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Adoption Blog: Straight to Bunk Beds

Story Telling
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There are many excellent resources available on talking to your children about adoption. Most center on the concept of starting early and making it a part of everyday life. Sharing with your child age-appropriate information, honestly and openly, is recommended by the experts and parents who have been there.

When we received our referral, we asked a ton of questions. When we were sent an e-mail with answers to our questions, we asked some more. While we were in our son’s birth country, we yet again asked questions of everyone who would listen. We wanted to prepare ourselves for the day when he would begin asking questions about his birth home.

But we took something for granted: Our son already knows the answers to most of the questions we had asked because he is old enough to remember. Adopting a nine year old changes the rules a little bit.

Rather than relying on us to slowly unfold information about his adoption and birth family at age appropriate times, our son is slowly unfolding this information to us. We are working backwards.

This situation is not without perks. For instance, we can use a “Timeline of Your Life” assignment at school to encourage our son to fill in gaps that we have missed. We can also use the assignment as an opportunity to talk to him about sharing his story—about the fact that it is his story to share, or not to share. He has the choice to include deeply personal details, or just fluffy details on the page (moved to an orphanage vs. took a trip to the beach).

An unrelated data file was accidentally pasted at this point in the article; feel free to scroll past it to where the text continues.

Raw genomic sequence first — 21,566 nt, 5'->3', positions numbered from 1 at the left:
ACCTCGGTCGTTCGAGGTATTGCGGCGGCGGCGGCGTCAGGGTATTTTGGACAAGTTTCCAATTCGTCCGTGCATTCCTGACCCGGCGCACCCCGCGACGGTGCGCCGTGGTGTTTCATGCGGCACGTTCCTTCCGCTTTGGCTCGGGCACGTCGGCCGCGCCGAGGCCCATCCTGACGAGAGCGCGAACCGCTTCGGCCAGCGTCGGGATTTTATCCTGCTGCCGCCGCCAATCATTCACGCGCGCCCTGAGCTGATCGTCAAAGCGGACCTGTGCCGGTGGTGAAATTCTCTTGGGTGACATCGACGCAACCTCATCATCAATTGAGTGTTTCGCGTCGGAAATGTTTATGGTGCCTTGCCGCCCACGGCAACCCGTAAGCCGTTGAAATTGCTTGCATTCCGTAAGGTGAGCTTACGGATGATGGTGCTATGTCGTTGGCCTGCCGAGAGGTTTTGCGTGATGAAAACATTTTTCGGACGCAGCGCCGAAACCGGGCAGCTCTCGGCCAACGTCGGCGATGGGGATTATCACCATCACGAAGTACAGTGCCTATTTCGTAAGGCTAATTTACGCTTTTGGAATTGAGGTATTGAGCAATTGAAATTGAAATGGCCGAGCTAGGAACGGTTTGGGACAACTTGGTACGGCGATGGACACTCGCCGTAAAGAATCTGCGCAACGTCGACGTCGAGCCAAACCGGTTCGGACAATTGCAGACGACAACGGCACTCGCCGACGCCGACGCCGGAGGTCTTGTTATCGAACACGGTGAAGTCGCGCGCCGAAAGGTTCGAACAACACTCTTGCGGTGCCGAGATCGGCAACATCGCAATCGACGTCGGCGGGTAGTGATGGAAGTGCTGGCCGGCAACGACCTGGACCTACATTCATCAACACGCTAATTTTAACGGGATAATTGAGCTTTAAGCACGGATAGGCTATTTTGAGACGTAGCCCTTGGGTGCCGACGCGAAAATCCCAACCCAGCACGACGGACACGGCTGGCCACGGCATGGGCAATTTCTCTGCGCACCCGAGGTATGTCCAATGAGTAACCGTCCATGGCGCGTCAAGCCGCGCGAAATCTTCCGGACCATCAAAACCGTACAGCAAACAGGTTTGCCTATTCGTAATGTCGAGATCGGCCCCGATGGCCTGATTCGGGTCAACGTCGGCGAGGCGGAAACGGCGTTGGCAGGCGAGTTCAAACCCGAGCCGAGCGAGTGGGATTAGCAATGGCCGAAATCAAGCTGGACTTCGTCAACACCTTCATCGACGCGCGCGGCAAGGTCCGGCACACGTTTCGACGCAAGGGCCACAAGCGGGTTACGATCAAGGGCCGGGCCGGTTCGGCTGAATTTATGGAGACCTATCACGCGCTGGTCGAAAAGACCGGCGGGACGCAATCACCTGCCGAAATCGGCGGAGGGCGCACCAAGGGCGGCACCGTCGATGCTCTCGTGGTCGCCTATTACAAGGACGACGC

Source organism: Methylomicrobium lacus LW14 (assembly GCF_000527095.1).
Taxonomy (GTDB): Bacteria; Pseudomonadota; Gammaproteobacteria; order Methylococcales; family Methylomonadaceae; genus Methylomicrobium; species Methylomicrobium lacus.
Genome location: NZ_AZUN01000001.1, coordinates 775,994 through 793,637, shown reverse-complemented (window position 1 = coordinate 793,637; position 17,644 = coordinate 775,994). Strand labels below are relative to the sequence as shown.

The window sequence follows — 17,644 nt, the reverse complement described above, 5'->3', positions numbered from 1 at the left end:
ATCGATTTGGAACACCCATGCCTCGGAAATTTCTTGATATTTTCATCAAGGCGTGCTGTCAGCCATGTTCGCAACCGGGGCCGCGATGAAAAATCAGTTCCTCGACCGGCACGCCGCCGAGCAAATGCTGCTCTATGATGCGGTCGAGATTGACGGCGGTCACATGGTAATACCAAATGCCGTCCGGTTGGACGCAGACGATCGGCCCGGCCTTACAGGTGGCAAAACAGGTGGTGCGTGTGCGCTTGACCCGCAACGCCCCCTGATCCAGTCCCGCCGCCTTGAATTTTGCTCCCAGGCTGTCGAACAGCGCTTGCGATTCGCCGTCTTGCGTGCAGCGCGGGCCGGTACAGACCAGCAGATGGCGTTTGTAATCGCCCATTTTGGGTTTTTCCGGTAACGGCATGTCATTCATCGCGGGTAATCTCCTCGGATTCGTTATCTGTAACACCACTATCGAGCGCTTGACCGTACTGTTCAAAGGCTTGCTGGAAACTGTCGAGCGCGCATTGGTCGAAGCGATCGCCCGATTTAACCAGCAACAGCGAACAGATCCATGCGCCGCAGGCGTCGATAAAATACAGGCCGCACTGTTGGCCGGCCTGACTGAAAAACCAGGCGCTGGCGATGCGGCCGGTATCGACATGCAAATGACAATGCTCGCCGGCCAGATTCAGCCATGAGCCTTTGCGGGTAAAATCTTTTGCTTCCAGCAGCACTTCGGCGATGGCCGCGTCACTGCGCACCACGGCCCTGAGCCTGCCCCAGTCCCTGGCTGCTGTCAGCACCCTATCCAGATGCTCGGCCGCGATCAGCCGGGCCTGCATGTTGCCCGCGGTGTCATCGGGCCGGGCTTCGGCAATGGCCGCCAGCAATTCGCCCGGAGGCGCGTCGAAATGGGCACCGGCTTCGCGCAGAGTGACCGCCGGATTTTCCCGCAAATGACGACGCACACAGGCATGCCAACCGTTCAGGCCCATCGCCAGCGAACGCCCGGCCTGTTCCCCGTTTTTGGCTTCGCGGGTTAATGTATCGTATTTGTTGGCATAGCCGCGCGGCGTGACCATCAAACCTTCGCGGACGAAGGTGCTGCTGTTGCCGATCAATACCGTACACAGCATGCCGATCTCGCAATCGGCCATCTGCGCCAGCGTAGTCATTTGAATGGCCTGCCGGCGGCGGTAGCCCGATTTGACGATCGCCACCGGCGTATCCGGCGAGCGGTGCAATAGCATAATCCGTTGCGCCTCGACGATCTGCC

He is just getting to the point of English-language mastery that allows him to share these stories with us. When he came home seven months ago, his command of the English language did not allow for more than simple, functional conversations. Now we are moving quicker into detailed stories about the past, present, and future.

As he shares with us, we are keenly aware of a few things. One, he has a lot of story to tell, so we have to be ready to listen at any time. He has been bottling up these stories for so long! But we are also treading water in some cases where his story does not match the information we’ve been given.

Were we given incorrect information? Possibly, although we do feel confident that (most of) the information we received from our agency and lawyers was accurate.

Is he remembering incorrectly? Maybe. We are all capable of twisting our memories into a reality that didn’t quite exist.

Is he making up stories? Maybe occasionally—sometimes to impress us, sometimes to see what we will believe.

Is he basing his memories on a story he had been told about his own past, before he could really remember it for himself? Probably, but we will never know for sure. If I could go back and ask his caregivers, I would. I’d love to know how (and what) he was told about his story.

Adopting an older child with a language barrier can make it tricky to talk early about adoption. We know that the balance is tipping in our favor right now. His command of the English language is improving at a quick rate, allowing for deeper conversations. Meanwhile, his comfort level with us as a family unit is increasing at the same rate. We expect to have lots more of these conversations in the near future.


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1 Comments

Thank you for sharing.  We feel God is leading us to a group of siblings and that would mean we may have some of the same issues you do so thank you so much for opening up.

melissa

By Stanekfam on Wednesday, February 02, 2011 at 10:08 pm.

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